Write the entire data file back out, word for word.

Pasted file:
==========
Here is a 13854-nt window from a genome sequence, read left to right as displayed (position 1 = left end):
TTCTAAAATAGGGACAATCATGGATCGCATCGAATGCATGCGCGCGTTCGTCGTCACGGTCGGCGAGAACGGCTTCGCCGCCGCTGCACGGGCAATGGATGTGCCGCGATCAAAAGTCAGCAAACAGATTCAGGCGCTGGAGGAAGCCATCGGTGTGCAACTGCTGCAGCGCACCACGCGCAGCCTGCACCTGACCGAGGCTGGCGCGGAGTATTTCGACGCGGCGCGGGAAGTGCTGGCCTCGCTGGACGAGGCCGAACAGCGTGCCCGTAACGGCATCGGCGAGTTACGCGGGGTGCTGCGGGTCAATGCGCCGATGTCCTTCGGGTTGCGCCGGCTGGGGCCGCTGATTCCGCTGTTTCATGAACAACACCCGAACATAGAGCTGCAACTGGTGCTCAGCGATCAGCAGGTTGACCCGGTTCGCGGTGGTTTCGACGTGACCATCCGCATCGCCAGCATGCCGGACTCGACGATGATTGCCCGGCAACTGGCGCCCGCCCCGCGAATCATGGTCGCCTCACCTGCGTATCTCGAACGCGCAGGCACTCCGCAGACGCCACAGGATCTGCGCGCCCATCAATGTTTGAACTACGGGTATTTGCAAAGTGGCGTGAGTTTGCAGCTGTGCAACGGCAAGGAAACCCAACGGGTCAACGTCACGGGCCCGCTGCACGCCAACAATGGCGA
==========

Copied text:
Here is a 13854-nt window from a genome sequence, read left to right as displayed (position 1 = left end):
TTCTAAAATAGGGACAATCATGGATCGCATCGAATGCATGCGCGCGTTCGTCGTCACGGTCGGCGAGAACGGCTTCGCCGCCGCTGCACGGGCAATGGATGTGCCGCGATCAAAAGTCAGCAAACAGATTCAGGCGCTGGAGGAAGCCATCGGTGTGCAACTGCTGCAGCGCACCACGCGCAGCCTGCACCTGACCGAGGCTGGCGCGGAGTATTTCGACGCGGCGCGGGAAGTGCTGGCCTCGCTGGACGAGGCCGAACAGCGTGCCCGTAACGGCATCGGCGAGTTACGCGGGGTGCTGCGGGTCAATGCGCCGATGTCCTTCGGGTTGCGCCGGCTGGGGCCGCTGATTCCGCTGTTTCATGAACAACACCCGAACATAGAGCTGCAACTGGTGCTCAGCGATCAGCAGGTTGACCCGGTTCGCGGTGGTTTCGACGTGACCATCCGCATCGCCAGCATGCCGGACTCGACGATGATTGCCCGGCAACTGGCGCCCGCCCCGCGAATCATGGTCGCCTCACCTGCGTATCTCGAACGCGCAGGCACTCCGCAGACGCCACAGGATCTGCGCGCCCATCAATGTTTGAACTACGGGTATTTGCAAAGTGGCGTGAGTTTGCAGCTGTGCAACGGCAAGGAAACCCAACGGGTCAACGTCACGGGCCCGCTGCACGCCAACAATGGCGA